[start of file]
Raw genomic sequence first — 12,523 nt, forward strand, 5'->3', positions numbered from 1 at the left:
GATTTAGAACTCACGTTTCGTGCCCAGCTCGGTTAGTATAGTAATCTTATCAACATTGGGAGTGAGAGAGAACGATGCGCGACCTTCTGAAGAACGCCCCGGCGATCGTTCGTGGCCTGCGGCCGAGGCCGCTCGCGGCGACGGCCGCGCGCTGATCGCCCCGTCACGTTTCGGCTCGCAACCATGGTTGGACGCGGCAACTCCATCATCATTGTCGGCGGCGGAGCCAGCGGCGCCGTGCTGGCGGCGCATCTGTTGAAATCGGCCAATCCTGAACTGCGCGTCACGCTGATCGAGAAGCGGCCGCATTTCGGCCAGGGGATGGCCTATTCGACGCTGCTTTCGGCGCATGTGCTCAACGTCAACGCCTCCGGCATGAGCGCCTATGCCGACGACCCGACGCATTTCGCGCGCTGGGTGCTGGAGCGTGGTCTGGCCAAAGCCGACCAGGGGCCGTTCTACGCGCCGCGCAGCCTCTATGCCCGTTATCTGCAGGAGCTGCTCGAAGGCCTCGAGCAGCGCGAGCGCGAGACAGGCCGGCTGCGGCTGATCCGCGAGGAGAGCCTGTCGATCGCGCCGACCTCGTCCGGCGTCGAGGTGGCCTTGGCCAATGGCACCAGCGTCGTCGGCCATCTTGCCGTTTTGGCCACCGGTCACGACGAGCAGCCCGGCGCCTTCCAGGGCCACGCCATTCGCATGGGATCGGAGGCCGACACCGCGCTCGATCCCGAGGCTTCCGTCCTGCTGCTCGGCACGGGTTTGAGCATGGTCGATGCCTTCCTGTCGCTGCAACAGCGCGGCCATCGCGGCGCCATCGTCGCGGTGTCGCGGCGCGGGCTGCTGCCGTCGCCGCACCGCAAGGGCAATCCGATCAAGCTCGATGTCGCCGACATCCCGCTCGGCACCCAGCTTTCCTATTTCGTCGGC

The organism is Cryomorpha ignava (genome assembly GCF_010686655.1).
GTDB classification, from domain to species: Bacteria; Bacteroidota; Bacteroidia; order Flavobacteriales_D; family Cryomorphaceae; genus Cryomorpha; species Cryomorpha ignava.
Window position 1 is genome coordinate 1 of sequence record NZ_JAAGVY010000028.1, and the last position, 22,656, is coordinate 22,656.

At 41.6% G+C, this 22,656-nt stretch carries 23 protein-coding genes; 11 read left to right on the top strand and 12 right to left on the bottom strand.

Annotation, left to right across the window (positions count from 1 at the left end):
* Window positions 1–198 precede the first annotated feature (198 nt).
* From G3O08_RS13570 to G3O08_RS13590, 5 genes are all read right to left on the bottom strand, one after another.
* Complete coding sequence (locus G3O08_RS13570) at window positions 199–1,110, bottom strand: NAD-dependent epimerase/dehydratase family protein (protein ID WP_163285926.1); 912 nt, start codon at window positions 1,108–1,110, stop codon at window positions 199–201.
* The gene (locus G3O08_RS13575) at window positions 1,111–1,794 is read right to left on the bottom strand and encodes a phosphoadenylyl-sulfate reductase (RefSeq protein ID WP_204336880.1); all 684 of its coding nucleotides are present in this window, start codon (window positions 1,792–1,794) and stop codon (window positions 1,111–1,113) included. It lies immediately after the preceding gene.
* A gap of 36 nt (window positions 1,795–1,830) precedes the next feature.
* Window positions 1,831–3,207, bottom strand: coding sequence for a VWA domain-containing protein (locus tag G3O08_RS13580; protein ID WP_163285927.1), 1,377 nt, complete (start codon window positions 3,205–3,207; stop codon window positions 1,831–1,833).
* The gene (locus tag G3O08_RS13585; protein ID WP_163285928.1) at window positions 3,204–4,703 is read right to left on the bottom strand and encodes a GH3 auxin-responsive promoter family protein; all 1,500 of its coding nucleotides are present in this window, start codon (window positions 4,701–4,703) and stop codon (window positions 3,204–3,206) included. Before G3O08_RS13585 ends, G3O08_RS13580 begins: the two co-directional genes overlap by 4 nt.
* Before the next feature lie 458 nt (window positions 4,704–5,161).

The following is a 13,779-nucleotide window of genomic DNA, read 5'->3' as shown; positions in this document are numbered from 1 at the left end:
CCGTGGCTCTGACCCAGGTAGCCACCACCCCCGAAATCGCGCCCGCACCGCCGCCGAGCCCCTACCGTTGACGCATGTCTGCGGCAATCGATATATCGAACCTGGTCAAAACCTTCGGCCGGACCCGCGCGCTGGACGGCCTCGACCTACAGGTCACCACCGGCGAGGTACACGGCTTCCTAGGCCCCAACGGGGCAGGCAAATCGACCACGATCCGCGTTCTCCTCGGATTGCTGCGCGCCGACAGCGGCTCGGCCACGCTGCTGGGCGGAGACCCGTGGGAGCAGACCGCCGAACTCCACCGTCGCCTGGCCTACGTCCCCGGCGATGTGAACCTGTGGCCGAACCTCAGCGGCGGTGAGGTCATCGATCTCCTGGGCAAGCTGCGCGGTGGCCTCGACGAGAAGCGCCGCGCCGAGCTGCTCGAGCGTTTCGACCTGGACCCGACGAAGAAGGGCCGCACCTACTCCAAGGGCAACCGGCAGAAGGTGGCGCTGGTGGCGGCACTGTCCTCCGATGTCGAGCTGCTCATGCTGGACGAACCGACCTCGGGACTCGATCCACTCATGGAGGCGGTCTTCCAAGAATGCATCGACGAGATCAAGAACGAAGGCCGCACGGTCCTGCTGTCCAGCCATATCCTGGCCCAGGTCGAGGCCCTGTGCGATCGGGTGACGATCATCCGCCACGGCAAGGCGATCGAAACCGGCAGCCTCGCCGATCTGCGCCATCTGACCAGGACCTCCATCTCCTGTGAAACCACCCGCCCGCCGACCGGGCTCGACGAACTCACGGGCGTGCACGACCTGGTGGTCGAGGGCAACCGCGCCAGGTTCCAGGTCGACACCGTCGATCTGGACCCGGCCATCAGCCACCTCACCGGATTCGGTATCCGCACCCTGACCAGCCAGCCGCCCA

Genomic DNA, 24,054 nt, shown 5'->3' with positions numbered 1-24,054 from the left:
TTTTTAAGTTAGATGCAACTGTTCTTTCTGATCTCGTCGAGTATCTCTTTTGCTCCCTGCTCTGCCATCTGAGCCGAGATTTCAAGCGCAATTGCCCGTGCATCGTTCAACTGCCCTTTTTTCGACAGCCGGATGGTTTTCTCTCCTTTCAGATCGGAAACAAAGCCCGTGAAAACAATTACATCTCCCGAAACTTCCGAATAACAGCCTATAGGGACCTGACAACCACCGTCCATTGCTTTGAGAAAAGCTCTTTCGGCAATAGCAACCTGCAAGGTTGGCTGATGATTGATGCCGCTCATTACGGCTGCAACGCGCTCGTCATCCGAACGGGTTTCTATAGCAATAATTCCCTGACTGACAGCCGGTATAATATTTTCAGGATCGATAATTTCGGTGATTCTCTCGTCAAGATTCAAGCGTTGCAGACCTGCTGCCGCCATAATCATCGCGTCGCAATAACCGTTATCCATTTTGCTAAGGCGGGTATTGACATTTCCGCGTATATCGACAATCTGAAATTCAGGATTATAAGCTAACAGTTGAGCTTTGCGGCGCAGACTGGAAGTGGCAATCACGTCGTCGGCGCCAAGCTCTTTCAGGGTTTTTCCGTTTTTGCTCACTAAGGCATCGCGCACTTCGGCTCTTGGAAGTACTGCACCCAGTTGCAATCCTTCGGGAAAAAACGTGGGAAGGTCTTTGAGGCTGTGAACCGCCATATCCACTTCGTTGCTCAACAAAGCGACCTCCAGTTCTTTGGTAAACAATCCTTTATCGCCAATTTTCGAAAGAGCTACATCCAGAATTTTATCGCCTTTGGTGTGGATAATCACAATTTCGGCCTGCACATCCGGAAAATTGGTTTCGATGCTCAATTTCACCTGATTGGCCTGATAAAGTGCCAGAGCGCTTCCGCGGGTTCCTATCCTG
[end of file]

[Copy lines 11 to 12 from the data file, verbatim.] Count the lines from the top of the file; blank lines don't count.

* The gene (locus G3O08_RS13575) at window positions 1,111–1,794 is read right to left on the bottom strand and encodes a phosphoadenylyl-sulfate reductase (RefSeq protein ID WP_204336880.1); all 684 of its coding nucleotides are present in this window, start codon (window positions 1,792–1,794) and stop codon (window positions 1,111–1,113) included. It lies immediately after the preceding gene.
* A gap of 36 nt (window positions 1,795–1,830) precedes the next feature.